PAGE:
Tue, Dec 09, 2008 - Page 2 News List

Dancing legend dies at 83

LATE BLOOMER After Sung Yu-heng took up dancing at the age of 76, she didn’t look back, offering the elderly an example of how to stay healthy and happy after retirement

STAFF WRITER, WITH CNA

Sung Yu-heng, right, performs a ballroom dance on Oct. 4.

PHOTO: CNA

Sung Yu-heng (宋羽亨), who became a local legend for ballroom dancing into her 80s, died on Monday following a fall. She was 83.

Her family said that Sung — who was invited to show off her ballroom dancing skills as a special guest at the 2008 Professional Dance Championships Asian Tour Taipei Open in February — fell unconscious after she tripped on the stairs at her home in Taipei County’s Yonghe City (永和) while trying to take her garbage out.

Sung, who was in excellent health, never woke up following last week’s fall, her daughter Chen Shao-chia said.

Although doctors declared her brain-dead shortly after she was rushed to a nearby hospital, Sung’s other organs remained healthy and she had a normal heartbeat and strong lungs.

Sung’s dance coach, Shih Ta-chien (施達乾), played DVDs of her performances in Sung’s hospital room in the hope that it would revive her, but Sung was pronounced dead on Monday.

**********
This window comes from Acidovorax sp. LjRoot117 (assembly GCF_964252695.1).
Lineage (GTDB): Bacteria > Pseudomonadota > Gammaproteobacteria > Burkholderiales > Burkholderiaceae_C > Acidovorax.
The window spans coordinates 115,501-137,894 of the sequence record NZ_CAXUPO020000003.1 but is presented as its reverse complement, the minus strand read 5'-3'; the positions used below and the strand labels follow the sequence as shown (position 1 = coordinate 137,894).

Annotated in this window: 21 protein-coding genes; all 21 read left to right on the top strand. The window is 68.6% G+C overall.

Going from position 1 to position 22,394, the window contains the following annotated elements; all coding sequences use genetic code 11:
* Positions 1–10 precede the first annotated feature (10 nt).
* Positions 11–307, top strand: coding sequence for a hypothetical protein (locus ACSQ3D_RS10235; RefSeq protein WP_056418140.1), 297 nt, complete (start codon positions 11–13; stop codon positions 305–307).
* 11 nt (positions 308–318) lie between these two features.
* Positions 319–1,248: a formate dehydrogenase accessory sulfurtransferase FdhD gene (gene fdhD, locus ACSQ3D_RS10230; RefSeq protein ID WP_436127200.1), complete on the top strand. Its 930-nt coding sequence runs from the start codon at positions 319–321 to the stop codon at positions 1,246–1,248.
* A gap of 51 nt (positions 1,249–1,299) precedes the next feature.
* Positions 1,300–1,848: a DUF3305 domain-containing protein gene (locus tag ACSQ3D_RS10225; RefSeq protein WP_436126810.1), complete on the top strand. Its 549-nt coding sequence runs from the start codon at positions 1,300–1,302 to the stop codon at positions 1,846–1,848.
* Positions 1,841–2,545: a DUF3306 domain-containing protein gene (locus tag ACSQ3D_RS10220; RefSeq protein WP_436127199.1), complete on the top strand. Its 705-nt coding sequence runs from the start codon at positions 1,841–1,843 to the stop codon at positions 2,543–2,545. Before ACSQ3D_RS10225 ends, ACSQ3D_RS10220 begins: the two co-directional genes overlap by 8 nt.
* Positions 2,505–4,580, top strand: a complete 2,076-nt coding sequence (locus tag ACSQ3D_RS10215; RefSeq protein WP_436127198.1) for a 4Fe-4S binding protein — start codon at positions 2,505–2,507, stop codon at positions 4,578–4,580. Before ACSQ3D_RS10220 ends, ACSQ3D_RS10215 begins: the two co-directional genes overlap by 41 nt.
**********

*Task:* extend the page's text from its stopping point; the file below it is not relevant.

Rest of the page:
Sung danced like a pro, even though she only began dancing at the age of 76 for exercise.

Shih said that Sung had a good physique with muscles and bones that were much younger than her age.

Sung and Shih, who was also her dance partner, had appeared and danced on many of the nation’s TV variety shows and had been invited to appear on educational programs as well.

Local TV hosts called her a role model for retirees seeking to stay healthy and spend their later years happily.

Sung said in an interview with CNA in September that she had become healthier and happier than she was seven years before taking up dancing.

“You expect more and more of yourself. It’s something like an addictive feeling,” she said.

She and Shih had been invited to show off their dance moves in Southeast Asia and Sung even danced in early September in Shanghai with Zhou Jitian (周吉天) — one of the top dancesport athletes in China. Zhou and his partner won the championship in the tango competition in the 2005 East Asian Games and the title for New Stars in the tango category in the 2006 World International Standard Dance Championship in Germany.

Before her death, Sung said that she dreamed of taking part in international standard dance competitions abroad — including, if possible, in Blackpool, England, the mecca of professional ballroom dancers from around the world.

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